I just finished The Picture of Dorian Gray by Oscar Wilde. It was fantastic. It tells the story of a beautiful man named (you guessed it) Dorian Gray.
Dorian is befriended by an artist, Basil, for whom he sits for a portrait. Meanwhile, Dorian meets Basil’s friend Lord Henry. Lord Henry is a philosophizer who uses his logic and argumentation skills to prove that life is meant for pleasure only. Lord Henry gives Dorian a “poisonous French novel” that encourages him to live for pleasure as opposed to morality.
After reading the book, Dorian wishes that he would remain beautiful his whole life like the painting that will taunt him with his once young self.
Dorian meanwhile falls in love with an actress who is of a much lower class than he. Once they fall in love, she refuses to act well in her plays because she’s felt real love and acting just won’t suffice anymore. Dorian casts her aside, because he fell in love with her acting.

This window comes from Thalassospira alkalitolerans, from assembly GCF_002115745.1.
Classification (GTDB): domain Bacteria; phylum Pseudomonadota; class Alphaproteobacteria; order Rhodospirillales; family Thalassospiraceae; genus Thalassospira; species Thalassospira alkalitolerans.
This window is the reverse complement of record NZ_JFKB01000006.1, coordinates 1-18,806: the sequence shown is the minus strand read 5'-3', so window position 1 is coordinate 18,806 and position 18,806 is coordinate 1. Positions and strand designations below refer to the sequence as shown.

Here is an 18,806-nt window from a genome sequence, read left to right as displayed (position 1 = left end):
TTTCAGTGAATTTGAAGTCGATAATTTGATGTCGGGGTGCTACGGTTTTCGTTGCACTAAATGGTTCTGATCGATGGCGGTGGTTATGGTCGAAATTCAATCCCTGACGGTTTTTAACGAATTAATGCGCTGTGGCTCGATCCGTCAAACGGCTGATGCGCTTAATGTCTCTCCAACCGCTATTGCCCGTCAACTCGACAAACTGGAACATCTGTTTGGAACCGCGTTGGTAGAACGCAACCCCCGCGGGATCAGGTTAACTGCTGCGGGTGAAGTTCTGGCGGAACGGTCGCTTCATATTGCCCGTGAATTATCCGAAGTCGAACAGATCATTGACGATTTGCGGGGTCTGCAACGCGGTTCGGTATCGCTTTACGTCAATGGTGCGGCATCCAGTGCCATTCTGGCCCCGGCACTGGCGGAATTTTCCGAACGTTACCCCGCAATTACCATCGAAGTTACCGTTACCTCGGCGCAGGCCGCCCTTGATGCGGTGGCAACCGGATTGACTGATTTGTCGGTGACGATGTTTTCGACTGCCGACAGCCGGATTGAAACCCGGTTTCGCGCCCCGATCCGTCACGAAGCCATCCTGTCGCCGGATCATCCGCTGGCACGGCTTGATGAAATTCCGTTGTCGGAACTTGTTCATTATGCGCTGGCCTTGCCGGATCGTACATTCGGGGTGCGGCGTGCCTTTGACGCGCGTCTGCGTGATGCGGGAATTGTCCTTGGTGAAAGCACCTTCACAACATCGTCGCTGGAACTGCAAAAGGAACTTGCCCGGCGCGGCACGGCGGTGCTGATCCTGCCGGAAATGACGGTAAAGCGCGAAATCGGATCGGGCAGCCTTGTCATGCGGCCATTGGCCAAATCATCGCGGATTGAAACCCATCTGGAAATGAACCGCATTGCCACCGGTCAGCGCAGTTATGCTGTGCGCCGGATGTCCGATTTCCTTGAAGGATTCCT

She commits suicide because of her heartbreak.
When Dorian returns home and sees the beautiful painting, he notices that it has changed and a cruel grin has taken the place of his once rosy lips.
He goes on living his life how he pleases, focusing on pleasure and beauty. Meanwhile, his visage remains the same youthful face it always was and the painting slowly gets uglier and older based on how immorally Dorian lives his life.
I won’t spoil the story any more from there, but I definitely recommend it.
I am pretty sure this novel was a commentary on art during the Victorian period. During that time, art was used as a way to try to promote morality. Wilde is trying to say that art should exist purely for the purpose of existing.
Read it. It’s exciting. It’s good. It’s a must-read.